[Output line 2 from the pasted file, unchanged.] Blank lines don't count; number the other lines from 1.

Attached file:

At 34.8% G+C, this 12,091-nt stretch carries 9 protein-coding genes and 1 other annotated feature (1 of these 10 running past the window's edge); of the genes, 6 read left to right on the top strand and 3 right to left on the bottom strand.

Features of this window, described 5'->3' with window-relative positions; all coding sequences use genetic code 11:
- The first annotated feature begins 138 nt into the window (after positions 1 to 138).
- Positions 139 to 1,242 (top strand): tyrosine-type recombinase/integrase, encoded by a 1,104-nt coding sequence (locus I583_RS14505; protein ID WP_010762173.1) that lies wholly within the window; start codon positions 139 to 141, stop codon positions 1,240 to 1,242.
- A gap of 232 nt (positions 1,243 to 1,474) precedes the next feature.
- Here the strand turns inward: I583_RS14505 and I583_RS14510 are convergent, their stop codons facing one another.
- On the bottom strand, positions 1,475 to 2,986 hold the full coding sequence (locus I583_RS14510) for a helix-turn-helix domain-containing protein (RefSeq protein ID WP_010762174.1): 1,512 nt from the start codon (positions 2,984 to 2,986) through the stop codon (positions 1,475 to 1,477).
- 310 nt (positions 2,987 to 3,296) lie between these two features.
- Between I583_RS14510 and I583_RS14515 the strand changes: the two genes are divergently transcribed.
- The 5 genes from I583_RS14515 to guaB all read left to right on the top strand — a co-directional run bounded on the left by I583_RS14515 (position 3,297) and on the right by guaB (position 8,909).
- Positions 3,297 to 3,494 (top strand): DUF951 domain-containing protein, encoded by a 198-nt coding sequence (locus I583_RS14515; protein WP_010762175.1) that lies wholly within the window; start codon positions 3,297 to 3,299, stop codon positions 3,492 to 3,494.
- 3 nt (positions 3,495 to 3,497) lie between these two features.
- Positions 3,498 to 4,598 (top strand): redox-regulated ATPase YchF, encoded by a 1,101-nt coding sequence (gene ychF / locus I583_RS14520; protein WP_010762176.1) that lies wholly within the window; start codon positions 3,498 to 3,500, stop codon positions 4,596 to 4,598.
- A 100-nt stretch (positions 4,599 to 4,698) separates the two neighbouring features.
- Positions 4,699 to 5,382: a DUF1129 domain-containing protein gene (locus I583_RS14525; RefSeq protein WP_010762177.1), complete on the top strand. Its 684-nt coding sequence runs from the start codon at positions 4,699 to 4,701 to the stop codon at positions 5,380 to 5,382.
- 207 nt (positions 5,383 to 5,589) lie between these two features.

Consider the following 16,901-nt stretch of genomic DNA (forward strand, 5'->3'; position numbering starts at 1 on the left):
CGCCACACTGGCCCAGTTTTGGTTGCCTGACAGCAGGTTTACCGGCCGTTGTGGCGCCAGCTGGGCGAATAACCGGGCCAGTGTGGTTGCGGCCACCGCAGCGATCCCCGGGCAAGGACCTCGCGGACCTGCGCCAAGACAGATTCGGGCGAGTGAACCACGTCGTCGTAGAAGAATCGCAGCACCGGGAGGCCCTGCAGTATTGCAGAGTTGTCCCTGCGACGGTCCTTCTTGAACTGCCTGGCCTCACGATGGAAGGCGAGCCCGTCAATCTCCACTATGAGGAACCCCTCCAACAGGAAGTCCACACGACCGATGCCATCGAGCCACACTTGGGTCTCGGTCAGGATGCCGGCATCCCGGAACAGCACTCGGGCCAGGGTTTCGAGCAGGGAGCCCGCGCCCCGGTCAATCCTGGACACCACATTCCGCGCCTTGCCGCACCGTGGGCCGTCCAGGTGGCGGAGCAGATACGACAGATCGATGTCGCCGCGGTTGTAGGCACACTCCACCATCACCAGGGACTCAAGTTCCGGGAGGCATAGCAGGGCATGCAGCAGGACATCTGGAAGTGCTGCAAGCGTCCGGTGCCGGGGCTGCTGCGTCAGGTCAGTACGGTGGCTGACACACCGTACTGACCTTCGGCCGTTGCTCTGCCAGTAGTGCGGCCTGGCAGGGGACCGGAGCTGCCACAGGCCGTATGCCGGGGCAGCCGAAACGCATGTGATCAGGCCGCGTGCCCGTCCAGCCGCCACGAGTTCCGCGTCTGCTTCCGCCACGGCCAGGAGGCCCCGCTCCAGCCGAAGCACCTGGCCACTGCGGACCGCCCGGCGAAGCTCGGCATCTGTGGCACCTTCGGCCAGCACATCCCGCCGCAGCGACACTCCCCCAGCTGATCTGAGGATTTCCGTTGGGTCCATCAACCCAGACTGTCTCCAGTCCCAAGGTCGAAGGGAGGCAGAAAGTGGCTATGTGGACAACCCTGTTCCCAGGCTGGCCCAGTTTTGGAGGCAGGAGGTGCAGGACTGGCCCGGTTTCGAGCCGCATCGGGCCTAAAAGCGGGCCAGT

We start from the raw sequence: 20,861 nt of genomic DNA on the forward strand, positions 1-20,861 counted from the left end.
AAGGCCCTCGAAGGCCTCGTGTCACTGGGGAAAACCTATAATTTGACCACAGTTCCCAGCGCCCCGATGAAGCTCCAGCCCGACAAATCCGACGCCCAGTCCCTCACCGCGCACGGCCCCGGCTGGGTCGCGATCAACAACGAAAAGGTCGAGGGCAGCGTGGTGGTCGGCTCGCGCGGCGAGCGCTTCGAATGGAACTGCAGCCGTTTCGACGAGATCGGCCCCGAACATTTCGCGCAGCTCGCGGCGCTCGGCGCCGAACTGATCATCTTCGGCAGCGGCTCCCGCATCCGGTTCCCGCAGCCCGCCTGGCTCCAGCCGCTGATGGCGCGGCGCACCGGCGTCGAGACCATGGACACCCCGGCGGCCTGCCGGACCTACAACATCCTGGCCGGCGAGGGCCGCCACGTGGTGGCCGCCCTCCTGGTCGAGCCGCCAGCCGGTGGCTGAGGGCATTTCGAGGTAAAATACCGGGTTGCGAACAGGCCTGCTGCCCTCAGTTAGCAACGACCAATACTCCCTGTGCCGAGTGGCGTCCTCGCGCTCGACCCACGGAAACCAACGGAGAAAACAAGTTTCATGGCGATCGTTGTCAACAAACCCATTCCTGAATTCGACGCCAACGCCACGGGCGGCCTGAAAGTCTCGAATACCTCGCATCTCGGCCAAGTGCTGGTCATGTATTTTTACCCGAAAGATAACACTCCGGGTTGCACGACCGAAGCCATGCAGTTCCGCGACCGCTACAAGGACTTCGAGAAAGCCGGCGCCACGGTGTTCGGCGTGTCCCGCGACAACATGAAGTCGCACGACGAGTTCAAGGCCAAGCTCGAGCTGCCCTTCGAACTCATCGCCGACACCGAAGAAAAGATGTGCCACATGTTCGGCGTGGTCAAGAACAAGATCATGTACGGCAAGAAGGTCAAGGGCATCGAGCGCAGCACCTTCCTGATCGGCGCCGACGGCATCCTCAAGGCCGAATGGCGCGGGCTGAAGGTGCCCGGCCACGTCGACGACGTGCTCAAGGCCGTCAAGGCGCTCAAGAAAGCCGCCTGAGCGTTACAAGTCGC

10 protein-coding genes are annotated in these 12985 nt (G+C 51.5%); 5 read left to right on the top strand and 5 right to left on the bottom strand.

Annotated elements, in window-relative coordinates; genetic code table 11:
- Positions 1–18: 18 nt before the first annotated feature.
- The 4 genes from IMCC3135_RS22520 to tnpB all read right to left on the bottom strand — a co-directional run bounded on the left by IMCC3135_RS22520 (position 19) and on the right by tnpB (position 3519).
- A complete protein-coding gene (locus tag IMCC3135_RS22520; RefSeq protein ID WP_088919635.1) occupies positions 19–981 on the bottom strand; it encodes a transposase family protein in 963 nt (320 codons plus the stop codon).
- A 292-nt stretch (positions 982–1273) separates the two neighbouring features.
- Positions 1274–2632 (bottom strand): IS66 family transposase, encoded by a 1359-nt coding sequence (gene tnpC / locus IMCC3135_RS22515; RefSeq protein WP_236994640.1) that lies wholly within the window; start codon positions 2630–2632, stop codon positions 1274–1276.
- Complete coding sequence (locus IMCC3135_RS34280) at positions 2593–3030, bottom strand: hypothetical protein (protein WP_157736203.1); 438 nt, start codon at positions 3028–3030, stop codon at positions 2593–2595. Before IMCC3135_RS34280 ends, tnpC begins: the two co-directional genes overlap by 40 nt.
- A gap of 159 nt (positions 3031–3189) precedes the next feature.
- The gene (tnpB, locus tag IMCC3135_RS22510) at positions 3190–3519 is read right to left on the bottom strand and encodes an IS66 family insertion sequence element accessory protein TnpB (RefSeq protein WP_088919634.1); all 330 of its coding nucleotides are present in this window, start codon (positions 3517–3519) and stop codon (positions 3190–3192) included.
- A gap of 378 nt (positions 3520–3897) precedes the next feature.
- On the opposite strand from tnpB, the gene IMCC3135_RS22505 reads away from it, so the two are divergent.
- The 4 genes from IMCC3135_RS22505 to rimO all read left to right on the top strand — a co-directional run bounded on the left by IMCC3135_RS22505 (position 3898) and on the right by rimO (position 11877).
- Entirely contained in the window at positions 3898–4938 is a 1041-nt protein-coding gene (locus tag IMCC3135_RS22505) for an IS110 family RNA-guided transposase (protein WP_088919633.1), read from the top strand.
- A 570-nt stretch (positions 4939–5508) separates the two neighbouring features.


Features of this window, described 5'->3' with window-relative positions; all coding sequences use genetic code 11: